During the interview with Erspamer, another report similar to this scam was reported to the RSPD.
While this scam appears to be targeting teenagers, Erspamer said this type of a scam isn’t really age specific. He’s seen cases involving children as young as 12 and adults as old as 50 who have fallen victim to these types of scams.
“When they are enticed online by what appears to be a young attractive person, many victims want to believe it’s real so when they are asked for nudes they oblige,” Erspamer explained. “Even after they realize they have been scammed, people want to believe it was by the person in the profile, but realistically the scam was initiated overseas by someone who looks nothing like the profile pic.”
What Parents and Teens Can do
Erspamer said parents and teenagers must educate themselves about the dangers of social media. He said this is not the only one type of social media scam that pulls on “emotional weakness,” nor is it something new. The RSPD has been investigating cases like this since at least 2004.
“Others involve falling in love online and needing money to travel to meet the victim. I have seen victims lose thousands of dollars to these scams and unfortunately it will never be recovered,” he said. “When a crime like this is investigated outside of our local jurisdiction it is passed to the FBI.”
The FBI has taken some of these rings down, but there are too many and the technology used is difficult to track, causing long complicated investigations.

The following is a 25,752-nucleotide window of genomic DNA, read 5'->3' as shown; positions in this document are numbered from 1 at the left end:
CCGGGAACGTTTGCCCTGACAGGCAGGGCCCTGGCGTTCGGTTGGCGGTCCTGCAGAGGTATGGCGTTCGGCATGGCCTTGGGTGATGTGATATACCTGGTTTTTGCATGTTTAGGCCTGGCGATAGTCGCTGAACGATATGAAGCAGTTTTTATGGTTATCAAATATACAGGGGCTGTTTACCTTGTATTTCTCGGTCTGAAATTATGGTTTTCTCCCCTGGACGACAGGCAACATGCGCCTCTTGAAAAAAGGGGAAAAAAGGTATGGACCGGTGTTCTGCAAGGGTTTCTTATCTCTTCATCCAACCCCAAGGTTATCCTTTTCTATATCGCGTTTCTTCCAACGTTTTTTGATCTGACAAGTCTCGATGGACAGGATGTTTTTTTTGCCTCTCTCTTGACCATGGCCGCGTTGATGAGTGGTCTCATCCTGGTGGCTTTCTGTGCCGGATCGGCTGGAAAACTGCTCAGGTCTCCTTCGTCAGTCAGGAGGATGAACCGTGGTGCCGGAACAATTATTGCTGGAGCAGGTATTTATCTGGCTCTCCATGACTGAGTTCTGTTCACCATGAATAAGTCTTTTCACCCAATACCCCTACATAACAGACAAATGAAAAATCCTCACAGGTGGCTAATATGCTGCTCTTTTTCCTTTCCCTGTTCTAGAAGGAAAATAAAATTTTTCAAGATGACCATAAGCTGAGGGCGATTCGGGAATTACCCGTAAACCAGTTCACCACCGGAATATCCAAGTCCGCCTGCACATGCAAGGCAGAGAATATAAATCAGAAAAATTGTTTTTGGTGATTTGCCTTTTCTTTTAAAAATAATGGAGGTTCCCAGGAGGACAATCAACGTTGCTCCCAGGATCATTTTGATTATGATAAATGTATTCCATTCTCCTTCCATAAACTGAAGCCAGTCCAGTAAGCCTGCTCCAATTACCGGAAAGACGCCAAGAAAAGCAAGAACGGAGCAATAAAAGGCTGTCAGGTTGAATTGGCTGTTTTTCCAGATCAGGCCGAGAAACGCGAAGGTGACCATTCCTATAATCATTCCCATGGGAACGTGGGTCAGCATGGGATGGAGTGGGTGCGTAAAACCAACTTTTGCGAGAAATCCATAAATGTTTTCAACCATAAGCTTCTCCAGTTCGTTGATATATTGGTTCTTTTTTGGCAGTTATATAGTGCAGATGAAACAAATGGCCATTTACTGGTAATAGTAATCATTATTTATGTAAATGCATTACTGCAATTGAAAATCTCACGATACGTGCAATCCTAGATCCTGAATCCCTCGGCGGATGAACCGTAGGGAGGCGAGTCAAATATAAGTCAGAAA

“I would caution against ever sending nude pictures online under any platform. Even when it is someone you trust, other people may have access to the photos,” Erspamer said. “I have also seen former boyfriends/girlfriends use nude images as a way of blackmailing the other so it’s never really safe. I know that our school resource officers deal with this more than any parent would believe.”
“It has become common for high school-age kids to send nude or semi-nude images to people who show interest, but the fact is those images do not stay with the intended recipient,” he said. “They are shared with friends around the school and around the country.”
Not only is it a bad idea for teenagers to send nudes, but in can also be against the law to send or receive these kinds of images.
Child pornography is any visual depiction of explicit sexual conduct of a person under 18, he explained. While a child pornography charge is used in extreme cases, Wyoming does have another statute that is used specifically for this type of incident. Dissemination or possession of a nude image of a minor by a minor can carry up to a $750 fine and up to six months in a juvenile detention facility. For more information on this crime, see Wyoming State Statute 6-4-305.
Editor’s Note: Normally we do not allow our sources to remain anonymous, but since this is a sensitive case involving a minor we granted anonymity to protect the identity of the victim in this case.